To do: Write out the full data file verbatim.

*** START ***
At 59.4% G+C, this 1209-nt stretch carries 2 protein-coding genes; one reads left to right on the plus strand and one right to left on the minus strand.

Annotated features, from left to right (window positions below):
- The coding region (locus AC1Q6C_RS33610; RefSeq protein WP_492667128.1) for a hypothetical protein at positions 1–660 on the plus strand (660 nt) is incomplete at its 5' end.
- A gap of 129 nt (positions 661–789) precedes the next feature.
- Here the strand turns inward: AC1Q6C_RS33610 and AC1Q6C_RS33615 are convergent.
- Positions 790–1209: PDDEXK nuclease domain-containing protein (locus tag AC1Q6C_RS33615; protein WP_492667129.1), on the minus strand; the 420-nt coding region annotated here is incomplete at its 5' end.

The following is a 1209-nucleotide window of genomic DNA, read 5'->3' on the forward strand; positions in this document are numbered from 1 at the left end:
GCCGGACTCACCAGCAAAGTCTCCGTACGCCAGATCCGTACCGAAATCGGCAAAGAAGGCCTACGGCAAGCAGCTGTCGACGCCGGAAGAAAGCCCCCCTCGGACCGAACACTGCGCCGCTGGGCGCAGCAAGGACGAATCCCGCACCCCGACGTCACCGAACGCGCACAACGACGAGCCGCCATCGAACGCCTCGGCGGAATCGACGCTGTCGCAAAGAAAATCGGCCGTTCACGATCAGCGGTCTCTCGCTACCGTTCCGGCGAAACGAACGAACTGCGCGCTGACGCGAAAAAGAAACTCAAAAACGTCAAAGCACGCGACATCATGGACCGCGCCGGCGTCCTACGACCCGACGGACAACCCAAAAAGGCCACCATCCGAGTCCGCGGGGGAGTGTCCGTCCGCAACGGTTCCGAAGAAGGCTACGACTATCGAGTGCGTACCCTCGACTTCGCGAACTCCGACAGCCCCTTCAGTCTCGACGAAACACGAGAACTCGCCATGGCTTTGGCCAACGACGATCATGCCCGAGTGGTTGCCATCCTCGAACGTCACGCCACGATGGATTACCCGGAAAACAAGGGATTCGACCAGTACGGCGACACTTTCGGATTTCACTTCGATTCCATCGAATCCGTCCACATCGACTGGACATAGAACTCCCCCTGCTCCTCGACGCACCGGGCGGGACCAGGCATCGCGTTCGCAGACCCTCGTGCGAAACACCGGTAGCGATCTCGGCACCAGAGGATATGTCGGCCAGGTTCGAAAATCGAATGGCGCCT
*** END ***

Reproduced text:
At 59.4% G+C, this 1209-nt stretch carries 2 protein-coding genes; one reads left to right on the plus strand and one right to left on the minus strand.

Annotated features, from left to right (window positions below):
- The coding region (locus AC1Q6C_RS33610; RefSeq protein WP_492667128.1) for a hypothetical protein at positions 1–660 on the plus strand (660 nt) is incomplete at its 5' end.
- A gap of 129 nt (positions 661–789) precedes the next feature.
- Here the strand turns inward: AC1Q6C_RS33610 and AC1Q6C_RS33615 are convergent.
- Positions 790–1209: PDDEXK nuclease domain-containing protein (locus tag AC1Q6C_RS33615; protein WP_492667129.1), on the minus strand; the 420-nt coding region annotated here is incomplete at its 5' end.

The following is a 1209-nucleotide window of genomic DNA, read 5'->3' on the forward strand; positions in this document are numbered from 1 at the left end:
GCCGGACTCACCAGCAAAGTCTCCGTACGCCAGATCCGTACCGAAATCGGCAAAGAAGGCCTACGGCAAGCAGCTGTCGACGCCGGAAGAAAGCCCCCCTCGGACCGAACACTGCGCCGCTGGGCGCAGCAAGGACGAATCCCGCACCCCGACGTCACCGAACGCGCACAACGACGAGCCGCCATCGAACGCCTCGGCGGAATCGACGCTGTCGCAAAGAAAATCGGCCGTTCACGATCAGCGGTCTCTCGCTACCGTTCCGGCGAAACGAACGAACTGCGCGCTGACGCGAAAAAGAAACTCAAAAACGTCAAAGCACGCGACATCATGGACCGCGCCGGCGTCCTACGACCCGACGGACAACCCAAAAAGGCCACCATCCGAGTCCGCGGGGGAGTGTCCGTCCGCAACGGTTCCGAAGAAGGCTACGACTATCGAGTGCGTACCCTCGACTTCGCGAACTCCGACAGCCCCTTCAGTCTCGACGAAACACGAGAACTCGCCATGGCTTTGGCCAACGACGATCATGCCCGAGTGGTTGCCATCCTCGAACGTCACGCCACGATGGATTACCCGGAAAACAAGGGATTCGACCAGTACGGCGACACTTTCGGATTTCACTTCGATTCCATCGAATCCGTCCACATCGACTGGACATAGAACTCCCCCTGCTCCTCGACGCACCGGGCGGGACCAGGCATCGCGTTCGCAGACCCTCGTGCGAAACACCGGTAGCGATCTCGGCACCAGAGGATATGTCGGCCAGGTTCGAAAATCGAATGGCGCCT